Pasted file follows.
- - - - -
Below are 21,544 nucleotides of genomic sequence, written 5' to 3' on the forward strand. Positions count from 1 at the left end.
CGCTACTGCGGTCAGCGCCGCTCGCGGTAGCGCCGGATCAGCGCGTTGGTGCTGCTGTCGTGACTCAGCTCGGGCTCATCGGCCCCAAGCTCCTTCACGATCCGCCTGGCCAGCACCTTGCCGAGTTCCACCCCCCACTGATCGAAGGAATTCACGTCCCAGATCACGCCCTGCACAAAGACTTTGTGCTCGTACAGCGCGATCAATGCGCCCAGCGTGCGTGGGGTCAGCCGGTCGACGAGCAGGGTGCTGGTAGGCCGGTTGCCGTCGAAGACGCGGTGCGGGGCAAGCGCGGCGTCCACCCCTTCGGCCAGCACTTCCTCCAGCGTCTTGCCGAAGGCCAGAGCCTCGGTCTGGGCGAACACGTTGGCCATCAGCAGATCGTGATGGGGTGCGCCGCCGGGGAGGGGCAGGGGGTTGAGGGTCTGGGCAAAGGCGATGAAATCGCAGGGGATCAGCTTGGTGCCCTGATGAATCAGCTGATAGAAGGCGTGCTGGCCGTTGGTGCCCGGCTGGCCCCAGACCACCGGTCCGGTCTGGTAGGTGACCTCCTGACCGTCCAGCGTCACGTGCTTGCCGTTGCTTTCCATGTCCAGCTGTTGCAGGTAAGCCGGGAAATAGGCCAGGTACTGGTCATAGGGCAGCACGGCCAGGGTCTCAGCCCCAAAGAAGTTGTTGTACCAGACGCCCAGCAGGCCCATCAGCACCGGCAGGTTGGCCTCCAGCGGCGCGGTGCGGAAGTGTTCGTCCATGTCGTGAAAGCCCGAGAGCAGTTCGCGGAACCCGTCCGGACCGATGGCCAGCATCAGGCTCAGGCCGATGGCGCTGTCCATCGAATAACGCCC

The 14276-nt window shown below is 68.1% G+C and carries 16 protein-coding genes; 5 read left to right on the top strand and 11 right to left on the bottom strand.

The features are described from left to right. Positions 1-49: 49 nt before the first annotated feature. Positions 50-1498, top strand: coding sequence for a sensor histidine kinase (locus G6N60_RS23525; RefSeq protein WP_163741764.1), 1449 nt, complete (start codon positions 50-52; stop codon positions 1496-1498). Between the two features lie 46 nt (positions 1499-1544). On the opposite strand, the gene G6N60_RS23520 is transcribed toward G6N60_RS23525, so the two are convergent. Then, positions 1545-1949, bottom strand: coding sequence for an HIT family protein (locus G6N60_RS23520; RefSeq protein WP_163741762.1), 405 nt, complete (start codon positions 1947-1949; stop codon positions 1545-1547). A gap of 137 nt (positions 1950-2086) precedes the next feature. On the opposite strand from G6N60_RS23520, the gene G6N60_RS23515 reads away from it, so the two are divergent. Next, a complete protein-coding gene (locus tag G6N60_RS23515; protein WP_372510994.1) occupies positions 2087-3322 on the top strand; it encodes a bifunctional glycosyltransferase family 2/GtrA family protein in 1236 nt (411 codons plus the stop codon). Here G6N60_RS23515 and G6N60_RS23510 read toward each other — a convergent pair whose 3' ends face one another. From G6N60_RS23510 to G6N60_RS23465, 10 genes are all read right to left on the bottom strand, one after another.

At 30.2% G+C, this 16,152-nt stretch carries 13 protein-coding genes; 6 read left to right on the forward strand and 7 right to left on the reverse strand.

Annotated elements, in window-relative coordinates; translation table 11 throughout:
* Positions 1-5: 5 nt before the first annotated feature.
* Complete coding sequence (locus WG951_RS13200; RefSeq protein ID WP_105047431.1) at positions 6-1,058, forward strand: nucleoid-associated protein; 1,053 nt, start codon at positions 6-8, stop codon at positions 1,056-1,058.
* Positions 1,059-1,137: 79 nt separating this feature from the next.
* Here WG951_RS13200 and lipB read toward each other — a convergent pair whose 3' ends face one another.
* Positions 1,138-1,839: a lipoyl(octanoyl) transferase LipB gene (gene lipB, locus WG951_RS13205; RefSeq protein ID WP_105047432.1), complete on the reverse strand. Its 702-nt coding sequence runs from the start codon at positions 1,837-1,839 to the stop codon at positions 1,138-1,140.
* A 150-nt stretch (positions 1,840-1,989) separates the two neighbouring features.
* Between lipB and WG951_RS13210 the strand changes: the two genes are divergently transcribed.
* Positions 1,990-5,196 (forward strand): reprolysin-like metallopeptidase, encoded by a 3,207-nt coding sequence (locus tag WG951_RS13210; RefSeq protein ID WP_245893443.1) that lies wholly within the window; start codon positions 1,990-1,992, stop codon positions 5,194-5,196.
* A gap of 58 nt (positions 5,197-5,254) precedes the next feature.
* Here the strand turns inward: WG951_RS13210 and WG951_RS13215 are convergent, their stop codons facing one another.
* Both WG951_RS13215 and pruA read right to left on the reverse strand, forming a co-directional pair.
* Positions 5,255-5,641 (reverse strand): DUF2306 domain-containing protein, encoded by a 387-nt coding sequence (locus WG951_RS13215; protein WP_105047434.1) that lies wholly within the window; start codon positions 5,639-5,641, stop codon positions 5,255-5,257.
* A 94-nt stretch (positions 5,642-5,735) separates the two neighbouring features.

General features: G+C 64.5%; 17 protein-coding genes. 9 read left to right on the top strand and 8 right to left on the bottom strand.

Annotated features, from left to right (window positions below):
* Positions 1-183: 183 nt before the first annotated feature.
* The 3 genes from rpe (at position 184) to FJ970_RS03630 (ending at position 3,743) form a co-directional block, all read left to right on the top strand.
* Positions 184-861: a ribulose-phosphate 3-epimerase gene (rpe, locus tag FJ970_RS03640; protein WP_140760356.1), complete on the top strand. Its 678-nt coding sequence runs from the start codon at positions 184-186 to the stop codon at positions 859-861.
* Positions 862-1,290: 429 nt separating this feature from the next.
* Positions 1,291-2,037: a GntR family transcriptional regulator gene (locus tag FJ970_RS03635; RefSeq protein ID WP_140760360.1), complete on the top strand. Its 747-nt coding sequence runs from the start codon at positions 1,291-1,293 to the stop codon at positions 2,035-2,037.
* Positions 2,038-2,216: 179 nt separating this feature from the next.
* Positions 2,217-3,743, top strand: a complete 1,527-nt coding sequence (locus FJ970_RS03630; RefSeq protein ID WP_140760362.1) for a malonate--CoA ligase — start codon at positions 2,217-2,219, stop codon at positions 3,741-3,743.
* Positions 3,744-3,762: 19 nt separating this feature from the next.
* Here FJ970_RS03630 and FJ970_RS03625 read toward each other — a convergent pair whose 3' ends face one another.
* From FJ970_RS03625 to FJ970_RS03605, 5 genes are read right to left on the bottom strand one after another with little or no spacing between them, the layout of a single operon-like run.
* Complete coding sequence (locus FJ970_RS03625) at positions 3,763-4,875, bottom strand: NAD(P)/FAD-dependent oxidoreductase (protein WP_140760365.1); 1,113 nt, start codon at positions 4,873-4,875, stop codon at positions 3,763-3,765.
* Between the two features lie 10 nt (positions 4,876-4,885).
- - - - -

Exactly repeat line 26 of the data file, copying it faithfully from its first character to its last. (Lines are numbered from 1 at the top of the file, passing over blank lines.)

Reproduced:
* Positions 1,291-2,037: a GntR family transcriptional regulator gene (locus tag FJ970_RS03635; RefSeq protein ID WP_140760360.1), complete on the top strand. Its 747-nt coding sequence runs from the start codon at positions 1,291-1,293 to the stop codon at positions 2,035-2,037.